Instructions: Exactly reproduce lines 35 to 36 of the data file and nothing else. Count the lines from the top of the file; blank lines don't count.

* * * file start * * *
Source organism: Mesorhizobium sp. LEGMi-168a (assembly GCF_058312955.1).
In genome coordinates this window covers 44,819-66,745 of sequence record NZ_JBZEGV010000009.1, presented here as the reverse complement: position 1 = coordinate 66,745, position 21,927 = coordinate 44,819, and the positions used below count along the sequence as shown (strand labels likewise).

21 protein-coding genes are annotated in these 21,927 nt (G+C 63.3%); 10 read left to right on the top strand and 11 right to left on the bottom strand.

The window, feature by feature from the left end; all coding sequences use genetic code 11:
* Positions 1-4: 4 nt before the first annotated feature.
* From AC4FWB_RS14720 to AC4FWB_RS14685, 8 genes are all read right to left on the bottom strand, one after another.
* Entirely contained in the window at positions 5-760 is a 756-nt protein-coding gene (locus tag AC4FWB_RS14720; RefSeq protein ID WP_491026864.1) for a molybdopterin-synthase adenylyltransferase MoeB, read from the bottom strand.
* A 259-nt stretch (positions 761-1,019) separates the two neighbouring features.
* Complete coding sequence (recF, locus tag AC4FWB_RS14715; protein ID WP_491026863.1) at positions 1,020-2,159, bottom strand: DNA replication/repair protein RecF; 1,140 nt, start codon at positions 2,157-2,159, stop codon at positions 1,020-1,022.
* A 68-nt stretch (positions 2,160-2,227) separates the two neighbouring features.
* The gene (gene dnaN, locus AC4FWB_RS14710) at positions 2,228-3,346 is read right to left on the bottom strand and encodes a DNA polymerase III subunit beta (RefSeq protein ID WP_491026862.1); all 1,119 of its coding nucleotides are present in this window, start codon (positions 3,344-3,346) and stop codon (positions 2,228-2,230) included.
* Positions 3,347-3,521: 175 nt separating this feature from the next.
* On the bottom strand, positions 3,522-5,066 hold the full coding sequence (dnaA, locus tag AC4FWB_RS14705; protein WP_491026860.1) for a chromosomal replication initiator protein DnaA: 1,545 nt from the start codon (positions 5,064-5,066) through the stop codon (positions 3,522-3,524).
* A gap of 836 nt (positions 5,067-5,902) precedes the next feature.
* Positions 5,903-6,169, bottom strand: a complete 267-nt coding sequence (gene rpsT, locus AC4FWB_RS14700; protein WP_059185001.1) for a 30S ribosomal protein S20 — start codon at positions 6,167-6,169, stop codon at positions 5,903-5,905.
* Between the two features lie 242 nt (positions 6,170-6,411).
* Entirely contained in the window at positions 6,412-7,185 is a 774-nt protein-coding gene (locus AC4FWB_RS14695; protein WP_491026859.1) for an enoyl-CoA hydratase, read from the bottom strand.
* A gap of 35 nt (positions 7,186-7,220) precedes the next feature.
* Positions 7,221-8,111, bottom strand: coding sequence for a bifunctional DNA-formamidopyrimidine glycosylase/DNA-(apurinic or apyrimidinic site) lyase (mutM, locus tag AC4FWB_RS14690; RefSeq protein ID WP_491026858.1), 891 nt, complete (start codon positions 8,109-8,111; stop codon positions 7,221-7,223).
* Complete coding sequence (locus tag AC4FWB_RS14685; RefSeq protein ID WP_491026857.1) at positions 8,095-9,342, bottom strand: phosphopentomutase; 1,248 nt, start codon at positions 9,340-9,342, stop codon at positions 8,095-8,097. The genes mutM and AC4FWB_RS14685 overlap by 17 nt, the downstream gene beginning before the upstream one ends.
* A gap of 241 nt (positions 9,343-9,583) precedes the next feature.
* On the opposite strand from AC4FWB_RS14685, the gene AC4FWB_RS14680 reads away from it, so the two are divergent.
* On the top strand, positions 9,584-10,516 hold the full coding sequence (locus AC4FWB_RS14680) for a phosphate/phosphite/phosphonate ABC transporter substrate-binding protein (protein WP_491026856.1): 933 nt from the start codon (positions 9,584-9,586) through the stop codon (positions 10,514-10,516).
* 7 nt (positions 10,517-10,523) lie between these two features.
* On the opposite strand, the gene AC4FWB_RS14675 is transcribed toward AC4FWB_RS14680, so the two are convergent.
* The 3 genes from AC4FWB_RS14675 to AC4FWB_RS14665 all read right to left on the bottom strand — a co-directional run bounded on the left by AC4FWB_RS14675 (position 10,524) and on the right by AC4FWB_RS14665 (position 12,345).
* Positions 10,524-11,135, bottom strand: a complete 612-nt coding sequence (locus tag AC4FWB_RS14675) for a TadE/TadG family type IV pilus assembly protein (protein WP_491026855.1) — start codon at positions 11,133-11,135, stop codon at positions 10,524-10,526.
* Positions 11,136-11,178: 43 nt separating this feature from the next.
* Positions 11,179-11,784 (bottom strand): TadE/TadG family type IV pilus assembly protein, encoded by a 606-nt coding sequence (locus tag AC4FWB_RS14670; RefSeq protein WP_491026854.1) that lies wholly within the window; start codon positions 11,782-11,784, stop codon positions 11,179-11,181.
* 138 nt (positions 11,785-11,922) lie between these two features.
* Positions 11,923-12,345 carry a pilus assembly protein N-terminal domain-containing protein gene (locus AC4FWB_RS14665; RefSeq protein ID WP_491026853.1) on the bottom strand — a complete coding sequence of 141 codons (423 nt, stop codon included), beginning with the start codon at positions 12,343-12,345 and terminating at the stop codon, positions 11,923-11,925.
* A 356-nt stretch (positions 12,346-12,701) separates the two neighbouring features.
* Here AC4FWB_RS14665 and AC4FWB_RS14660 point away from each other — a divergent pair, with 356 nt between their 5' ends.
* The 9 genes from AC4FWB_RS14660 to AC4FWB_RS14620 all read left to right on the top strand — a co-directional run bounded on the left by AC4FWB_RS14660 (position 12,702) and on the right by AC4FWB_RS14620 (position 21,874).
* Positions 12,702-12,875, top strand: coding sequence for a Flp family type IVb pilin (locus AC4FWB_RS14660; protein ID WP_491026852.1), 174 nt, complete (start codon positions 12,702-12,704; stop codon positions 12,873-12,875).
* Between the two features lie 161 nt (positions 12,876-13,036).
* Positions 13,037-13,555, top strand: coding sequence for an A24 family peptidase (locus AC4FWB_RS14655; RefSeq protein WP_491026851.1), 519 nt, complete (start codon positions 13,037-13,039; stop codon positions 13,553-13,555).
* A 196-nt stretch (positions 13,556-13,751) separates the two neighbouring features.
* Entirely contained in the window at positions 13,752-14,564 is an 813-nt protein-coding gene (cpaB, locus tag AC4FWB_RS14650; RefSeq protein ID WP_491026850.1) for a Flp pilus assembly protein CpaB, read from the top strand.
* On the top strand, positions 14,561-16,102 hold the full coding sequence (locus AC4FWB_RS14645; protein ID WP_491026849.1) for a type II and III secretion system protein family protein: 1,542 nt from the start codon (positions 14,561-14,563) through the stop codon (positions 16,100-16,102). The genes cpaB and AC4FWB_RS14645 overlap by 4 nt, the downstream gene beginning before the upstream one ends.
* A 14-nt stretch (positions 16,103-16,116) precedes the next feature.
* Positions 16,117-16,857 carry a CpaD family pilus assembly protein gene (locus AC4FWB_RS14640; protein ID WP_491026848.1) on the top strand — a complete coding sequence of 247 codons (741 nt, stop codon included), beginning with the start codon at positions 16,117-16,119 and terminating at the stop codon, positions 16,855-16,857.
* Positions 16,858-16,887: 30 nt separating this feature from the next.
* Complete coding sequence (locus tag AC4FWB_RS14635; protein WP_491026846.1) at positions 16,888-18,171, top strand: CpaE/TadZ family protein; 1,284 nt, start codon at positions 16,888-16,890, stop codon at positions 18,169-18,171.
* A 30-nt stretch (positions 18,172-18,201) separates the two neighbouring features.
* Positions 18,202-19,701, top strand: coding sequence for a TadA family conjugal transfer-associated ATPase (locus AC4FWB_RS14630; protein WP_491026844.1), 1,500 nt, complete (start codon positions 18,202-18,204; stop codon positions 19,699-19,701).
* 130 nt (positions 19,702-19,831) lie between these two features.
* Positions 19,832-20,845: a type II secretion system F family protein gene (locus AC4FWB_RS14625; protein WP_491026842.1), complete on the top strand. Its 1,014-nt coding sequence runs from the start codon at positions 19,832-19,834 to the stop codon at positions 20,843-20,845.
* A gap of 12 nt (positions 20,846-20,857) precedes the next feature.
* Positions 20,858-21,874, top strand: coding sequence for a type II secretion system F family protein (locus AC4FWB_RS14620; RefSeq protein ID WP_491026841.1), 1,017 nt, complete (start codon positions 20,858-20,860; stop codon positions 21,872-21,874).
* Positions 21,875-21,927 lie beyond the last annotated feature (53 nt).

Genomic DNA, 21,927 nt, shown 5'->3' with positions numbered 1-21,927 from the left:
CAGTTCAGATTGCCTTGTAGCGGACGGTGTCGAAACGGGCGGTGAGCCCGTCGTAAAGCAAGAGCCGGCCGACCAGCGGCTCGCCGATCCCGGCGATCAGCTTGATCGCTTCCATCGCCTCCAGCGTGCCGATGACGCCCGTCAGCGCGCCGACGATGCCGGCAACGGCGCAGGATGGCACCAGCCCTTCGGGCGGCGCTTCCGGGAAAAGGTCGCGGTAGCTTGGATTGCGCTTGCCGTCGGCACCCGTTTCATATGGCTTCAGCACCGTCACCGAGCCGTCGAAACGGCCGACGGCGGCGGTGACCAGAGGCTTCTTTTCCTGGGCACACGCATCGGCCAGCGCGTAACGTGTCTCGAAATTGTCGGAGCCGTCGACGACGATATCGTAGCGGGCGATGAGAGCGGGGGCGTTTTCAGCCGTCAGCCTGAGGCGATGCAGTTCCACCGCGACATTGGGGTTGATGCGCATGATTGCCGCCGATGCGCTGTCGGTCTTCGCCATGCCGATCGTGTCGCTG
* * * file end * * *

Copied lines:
* Positions 12,702-12,875, top strand: coding sequence for a Flp family type IVb pilin (locus AC4FWB_RS14660; protein ID WP_491026852.1), 174 nt, complete (start codon positions 12,702-12,704; stop codon positions 12,873-12,875).
* Between the two features lie 161 nt (positions 12,876-13,036).